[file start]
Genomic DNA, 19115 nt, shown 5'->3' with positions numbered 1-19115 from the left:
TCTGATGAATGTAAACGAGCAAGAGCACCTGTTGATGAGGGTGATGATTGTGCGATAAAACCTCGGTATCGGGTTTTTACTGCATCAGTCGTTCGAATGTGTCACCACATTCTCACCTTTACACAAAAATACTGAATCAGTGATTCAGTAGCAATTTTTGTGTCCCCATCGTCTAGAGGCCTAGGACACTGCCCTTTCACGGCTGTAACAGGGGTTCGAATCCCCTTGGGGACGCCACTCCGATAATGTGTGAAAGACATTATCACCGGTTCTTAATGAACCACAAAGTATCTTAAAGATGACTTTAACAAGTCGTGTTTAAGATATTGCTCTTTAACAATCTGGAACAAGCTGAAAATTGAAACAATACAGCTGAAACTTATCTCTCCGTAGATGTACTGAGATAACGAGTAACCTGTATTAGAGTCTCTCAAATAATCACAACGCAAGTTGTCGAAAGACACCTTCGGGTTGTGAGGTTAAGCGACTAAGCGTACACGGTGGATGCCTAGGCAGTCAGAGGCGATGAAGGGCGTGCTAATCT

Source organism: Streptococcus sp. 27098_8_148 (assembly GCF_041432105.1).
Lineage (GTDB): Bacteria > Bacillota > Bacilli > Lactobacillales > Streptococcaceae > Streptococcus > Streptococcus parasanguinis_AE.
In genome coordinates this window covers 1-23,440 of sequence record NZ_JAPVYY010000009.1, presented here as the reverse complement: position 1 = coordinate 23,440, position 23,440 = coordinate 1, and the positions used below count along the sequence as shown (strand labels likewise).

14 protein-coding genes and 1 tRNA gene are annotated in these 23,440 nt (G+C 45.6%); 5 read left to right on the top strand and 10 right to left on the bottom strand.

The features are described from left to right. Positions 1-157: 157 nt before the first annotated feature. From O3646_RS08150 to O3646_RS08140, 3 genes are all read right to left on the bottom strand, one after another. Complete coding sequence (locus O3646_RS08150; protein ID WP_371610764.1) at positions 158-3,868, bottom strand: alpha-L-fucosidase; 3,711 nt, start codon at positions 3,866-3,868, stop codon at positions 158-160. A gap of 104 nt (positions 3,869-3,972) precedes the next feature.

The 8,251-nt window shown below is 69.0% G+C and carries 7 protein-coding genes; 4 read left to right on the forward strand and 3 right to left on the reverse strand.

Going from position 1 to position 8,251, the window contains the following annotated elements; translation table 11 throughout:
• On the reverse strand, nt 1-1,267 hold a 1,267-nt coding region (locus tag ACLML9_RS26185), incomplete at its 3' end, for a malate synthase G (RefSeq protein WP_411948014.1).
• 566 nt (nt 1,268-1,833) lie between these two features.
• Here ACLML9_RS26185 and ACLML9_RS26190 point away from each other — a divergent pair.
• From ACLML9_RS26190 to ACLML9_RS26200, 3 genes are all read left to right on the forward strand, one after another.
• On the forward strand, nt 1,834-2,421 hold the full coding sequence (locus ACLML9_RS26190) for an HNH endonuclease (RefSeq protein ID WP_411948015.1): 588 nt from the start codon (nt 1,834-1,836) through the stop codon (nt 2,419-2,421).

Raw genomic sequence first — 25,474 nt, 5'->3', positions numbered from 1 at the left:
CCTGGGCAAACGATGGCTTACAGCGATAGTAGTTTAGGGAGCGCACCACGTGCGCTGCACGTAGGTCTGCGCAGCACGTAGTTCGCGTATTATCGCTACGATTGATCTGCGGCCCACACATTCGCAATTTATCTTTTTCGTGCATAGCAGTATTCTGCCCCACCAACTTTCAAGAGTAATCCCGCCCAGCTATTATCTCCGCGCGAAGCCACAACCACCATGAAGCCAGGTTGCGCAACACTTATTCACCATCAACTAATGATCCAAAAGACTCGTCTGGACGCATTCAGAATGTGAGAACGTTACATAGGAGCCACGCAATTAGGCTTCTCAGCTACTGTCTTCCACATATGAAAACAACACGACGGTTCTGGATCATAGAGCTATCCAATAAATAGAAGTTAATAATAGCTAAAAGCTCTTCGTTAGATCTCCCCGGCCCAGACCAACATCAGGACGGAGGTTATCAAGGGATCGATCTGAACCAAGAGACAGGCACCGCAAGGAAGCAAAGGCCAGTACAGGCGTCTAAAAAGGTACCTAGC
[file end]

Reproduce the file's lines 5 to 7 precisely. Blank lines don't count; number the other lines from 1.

In genome coordinates this window covers 1-23,440 of sequence record NZ_JAPVYY010000009.1, presented here as the reverse complement: position 1 = coordinate 23,440, position 23,440 = coordinate 1, and the positions used below count along the sequence as shown (strand labels likewise).

14 protein-coding genes and 1 tRNA gene are annotated in these 23,440 nt (G+C 45.6%); 5 read left to right on the top strand and 10 right to left on the bottom strand.

The features are described from left to right. Positions 1-157: 157 nt before the first annotated feature. From O3646_RS08150 to O3646_RS08140, 3 genes are all read right to left on the bottom strand, one after another. Complete coding sequence (locus O3646_RS08150; protein ID WP_371610764.1) at positions 158-3,868, bottom strand: alpha-L-fucosidase; 3,711 nt, start codon at positions 3,866-3,868, stop codon at positions 158-160. A gap of 104 nt (positions 3,869-3,972) precedes the next feature.